How often should I feed my baby?

Parents and caregivers can often feel overwhelmed and unsure as they transition their baby from milk feeds through the introduction of solids to family meals. In this blog, you’ll learn how often you should feed your baby.

During infancy, parents and caregivers are encouraged to use a responsive feeding approach and feed on demand. This means you are attuned to you baby’s feeding cues, and when they communicate that they’re hungry, you respond in a timely manner by feeding them.

For most of your baby’s first year of life, milk feeds (i.e., breastmilk and/or formula) will be their main source of nutrition. Until your baby is approximately 6 months in age, they will get all the nutrition they need from milk feeds. However, from 6 months onwards, your baby will not be able to get all of the nutrients they need for adequate growth and development, from milk alone (particularly iron, zinc, and energy). Therefore, your baby will need to start eating solid foods.

In Australia, it is recommended that solid foods are introduced to babies when they show signs of readiness – usually around the age of 6 months, but not before 4 months. As babies transition through the introduction of solids period, the frequency and quantity of milk feeds will gradually decrease, whilst the frequency and quantity of solid food consumed will gradually increase.

The section below (Feeding Schedules be Age) provides general advice on how often you should feed your baby, and guides you through the transition from exclusive milk feeds, through the introduction of solids, to family meals.

Feeding Schedules by Age

Babies aged 0-5 months

Newborn babies typically feed 8-12 times in a 24-hour period, which equates to every 2-3 hours. Breastfed babies will typically require more feeds than a formula-fed baby because breastmilk is digested quicker. During a 24-hour period, your baby might feed more often within a shorter period of time (e.g., cluster feeding during the evening) and/or they might have a longer stretch of time between 1-2 feeds (e.g., overnight). As your baby gets older, they will settle into a more predictable feeding pattern. They will also tend to feed less frequently (i.e., every 3-4 hours) because their stomach capacity will increase.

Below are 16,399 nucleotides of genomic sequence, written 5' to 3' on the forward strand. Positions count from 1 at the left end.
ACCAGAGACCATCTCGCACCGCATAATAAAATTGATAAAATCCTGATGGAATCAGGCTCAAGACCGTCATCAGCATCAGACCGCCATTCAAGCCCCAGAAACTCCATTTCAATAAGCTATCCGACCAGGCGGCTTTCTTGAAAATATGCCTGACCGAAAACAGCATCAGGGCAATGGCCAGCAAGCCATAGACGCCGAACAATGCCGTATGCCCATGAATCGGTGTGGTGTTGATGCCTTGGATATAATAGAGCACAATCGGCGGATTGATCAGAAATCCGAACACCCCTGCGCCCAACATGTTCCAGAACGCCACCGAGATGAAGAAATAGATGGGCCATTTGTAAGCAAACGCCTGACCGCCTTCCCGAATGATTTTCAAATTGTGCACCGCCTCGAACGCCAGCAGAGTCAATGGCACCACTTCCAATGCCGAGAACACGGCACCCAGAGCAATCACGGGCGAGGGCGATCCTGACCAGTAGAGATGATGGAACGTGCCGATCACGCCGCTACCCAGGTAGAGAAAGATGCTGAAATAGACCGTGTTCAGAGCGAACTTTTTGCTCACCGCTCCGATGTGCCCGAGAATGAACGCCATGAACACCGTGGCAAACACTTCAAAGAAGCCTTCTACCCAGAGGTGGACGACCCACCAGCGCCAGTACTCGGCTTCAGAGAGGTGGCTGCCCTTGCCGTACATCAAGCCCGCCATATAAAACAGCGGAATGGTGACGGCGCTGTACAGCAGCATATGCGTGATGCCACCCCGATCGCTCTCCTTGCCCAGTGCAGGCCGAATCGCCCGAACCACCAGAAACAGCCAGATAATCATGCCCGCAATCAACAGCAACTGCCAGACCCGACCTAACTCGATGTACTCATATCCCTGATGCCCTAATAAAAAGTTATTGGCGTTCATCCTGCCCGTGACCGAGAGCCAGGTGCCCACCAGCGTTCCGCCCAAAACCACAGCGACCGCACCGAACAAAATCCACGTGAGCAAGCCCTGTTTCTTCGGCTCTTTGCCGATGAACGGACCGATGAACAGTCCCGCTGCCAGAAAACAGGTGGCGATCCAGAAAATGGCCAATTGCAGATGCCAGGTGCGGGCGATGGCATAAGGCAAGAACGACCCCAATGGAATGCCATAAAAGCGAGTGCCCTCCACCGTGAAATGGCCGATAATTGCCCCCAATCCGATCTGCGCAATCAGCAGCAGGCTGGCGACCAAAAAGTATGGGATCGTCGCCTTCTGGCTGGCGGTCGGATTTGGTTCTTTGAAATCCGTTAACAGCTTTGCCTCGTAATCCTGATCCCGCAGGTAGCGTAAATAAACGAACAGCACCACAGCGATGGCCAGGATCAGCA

Babies aged 6 months

At 6 months of age, milk feeds will still be your baby’s primary source of nutrition, and you should continue feeding on demand. However, around the age of 6 months, you can now introduce solid foods to your baby. To begin, offer a small amount of iron-rich food (e.g., a couple of teaspoons of puree) at a single point during the day, after a milk feed.

You can offer your baby their solid meal whenever it suits. Choose a time when your baby is well-rested and in a happy and playful mood; and when you are in a calm state. This will help your baby learn that mealtimes are a positive experience, and ensure that they have energy and enthusiasm to learn how to eat. Many parents and caregivers find that offering a solid meal in the morning or at midday works best; and it provides more time in the day to watch for signs of an allergic reaction.  

When first starting solids, your baby may only eat a very small amount. Some babies can take several months to develop an interest in solids, so don’t worry too much if your child doesn’t take to eating solids straight away! This period is about your baby getting familiar with the eating process.

Babies aged 7-8 months

Between 7-8 months, milk feeds will continue to be your baby’s primary source of nutrition, and you should continue feeding on demand. Around 7 months, you should offer your baby two solid meals per day, after their milk feeds. Around 8 months, you should offer you baby 2-3 solid meals per day; and you can start experimenting with providing solid meals before milk feeds. Do this gradually, by starting with one point in the day and offering a solid meal before a milk feed. You can offer your baby their 2-3 solid meals whenever it suits best.

Babies aged 9 months

At 9 months, milk feeds will continue to be your baby’s primary source of nutrition, and you should continue feeding on demand. You should now offer your baby three solid meals per day (e.g., breakfast, lunch, and dinner). By 9 months, your baby should be starting to eat a greater quantity of solids. If your baby doesn’t seem very interested in eating solids or they aren’t consuming much, it might be because they’re filling up on milk feeds first. Continue experimenting with providing solid meals before milk feeds, aiming to offer solids first at two time points in the day.

Babies aged 10-11 months

Between 10-11 months, milk feeds are still your baby’s primary source of nutrition, and you should continue feeding on demand. You should now offer your baby three solid meals per day (i.e., breakfast, lunch, and dinner), and 1-2 solid snacks. Solid snacks can be introduced gradually, first starting with one point in the day (e.g., mid-morning), and then adding a second point in the day (e.g., mid-afternoon) as your baby nears 11 months. Continue experimenting with providing solid meals and snacks before milk feeds.

From 12 months

Hooray, your baby is now a toddler! From 12 months of age, food becomes your child’s primary source of nutrition. You should now offer your child three solid meals and two solid snacks each day (i.e., breakfast, a mid-morning snack, lunch, a mid-afternoon snack, and dinner). Around 12 months of age, you should be offering your child most of their solid meals and snacks before milk feeds. Structured mealtimes become more important now, as do family meals.

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